Photo: Manuel J. Dolezal
E&M columnist Manuel Dolezal

My French girlfriend Claire and I went grocery shopping the other day, and as we walked down the street, we almost bumped into a tiny blue car which was blocking the pavement. I was in the middle of expressing my outrage at this flagrant violation of the traffic code when Claire’s face lighted up. "Oh look, this car is soooo cool", she exlaimed. "Later, I want to buy one of these!" Stunned, I took a closer look at the tiny blue car. It was a Peugeot, model 207, kind of round and with this ugly lion on the logo. As a future car, I was thinking more of an Audi, a BMW, a Mercedes. German quality, 100 percent Autobahn-proof.

When Claire and I arrived at the supermarket, I was determined to test her preferences for domestic products, too. You may say I was fishing for stereotypes, but I choose an area of genuine french expertise: cheese. At the cheese counter, I suddenly pushed to the front and ordered in a firm voice 250 grams of Handkäse. It’s not that I’m very fond of Handkäse, a German regional sour milk cheese from the city of Frankfurt. On the contrary, I’m disgusted by its toxic colour and its pungent aroma which only weird Hessians may appreciate. But my provocative strategy bore fruit. Claire looked at me in shock, and asked "And what about my Brie?"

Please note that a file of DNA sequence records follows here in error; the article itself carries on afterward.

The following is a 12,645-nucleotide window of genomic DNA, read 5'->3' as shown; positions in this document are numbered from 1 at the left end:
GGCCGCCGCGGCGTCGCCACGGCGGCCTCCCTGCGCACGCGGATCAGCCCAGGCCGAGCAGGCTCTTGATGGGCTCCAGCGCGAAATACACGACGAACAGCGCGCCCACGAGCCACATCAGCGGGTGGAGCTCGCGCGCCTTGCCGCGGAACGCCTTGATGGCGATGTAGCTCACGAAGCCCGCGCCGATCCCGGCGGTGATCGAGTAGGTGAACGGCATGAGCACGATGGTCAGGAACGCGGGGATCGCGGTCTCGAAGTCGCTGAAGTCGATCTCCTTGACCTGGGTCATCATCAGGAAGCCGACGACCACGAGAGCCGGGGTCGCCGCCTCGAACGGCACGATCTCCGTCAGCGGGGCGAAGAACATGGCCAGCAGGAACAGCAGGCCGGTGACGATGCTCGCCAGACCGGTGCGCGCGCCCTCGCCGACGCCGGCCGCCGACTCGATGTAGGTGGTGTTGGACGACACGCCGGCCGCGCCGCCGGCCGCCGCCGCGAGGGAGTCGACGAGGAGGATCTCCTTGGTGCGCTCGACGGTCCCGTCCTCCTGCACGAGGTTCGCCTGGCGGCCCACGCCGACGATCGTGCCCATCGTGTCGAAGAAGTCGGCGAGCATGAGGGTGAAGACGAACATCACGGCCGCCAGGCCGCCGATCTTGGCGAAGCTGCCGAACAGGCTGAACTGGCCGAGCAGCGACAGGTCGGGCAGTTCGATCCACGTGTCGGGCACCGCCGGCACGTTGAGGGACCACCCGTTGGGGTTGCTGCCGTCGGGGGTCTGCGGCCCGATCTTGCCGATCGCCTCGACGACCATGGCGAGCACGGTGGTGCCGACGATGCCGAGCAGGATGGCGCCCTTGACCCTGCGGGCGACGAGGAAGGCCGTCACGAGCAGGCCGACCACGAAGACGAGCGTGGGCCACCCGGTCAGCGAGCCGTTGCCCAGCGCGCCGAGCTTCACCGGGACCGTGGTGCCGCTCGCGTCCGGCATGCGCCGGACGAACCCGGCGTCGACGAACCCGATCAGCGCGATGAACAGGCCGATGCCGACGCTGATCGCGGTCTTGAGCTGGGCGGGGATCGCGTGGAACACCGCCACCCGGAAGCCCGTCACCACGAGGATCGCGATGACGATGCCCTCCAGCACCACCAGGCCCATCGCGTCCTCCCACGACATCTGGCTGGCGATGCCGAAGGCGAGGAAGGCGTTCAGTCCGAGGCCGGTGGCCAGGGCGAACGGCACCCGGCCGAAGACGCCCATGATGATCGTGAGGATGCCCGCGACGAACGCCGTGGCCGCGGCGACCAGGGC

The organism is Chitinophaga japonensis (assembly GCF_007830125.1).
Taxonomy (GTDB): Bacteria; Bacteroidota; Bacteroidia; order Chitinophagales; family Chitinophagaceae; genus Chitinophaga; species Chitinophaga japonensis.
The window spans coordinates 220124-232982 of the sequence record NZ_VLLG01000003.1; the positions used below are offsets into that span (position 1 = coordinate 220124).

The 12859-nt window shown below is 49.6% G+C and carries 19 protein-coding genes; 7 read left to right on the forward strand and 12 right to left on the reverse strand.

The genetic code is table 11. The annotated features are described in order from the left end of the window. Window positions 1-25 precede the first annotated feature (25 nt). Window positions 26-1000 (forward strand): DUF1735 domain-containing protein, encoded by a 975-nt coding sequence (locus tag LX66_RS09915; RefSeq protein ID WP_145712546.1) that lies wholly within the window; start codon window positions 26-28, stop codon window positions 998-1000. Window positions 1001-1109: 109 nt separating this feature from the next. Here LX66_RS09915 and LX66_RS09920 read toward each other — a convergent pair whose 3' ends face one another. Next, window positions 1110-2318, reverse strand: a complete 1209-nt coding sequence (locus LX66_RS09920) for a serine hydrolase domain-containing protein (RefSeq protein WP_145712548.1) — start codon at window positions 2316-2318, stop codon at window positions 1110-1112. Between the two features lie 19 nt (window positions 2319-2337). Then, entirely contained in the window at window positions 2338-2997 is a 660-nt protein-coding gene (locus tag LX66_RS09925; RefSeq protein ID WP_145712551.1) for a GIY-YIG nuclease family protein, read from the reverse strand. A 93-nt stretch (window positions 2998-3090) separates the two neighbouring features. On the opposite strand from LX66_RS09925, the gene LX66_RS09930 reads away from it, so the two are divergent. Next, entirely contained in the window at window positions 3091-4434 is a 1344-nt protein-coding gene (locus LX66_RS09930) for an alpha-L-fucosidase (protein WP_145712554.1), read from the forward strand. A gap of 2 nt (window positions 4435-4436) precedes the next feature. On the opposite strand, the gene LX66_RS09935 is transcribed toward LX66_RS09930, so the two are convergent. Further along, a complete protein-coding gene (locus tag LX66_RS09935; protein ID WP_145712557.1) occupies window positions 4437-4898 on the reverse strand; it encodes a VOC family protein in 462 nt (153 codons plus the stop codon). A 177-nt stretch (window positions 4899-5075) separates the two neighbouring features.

I was reassured that in a transnational relationship you sometimes unconsciously champion products from your own country. This has nothing to do with the current protectionist tendencies in the looming economic crisis, but rather shows subtle patriotic consumer behaviour which everyone inherits. You just like the stuff you grew up with. For the record: I also bought the Brie, yielding to Claire’s vigorous protest. In fact, I ate most of it later myself and discreetly threw the disgusting Handkäse away.

Cover photo: Tobias Zog, www.youthphotos.eu

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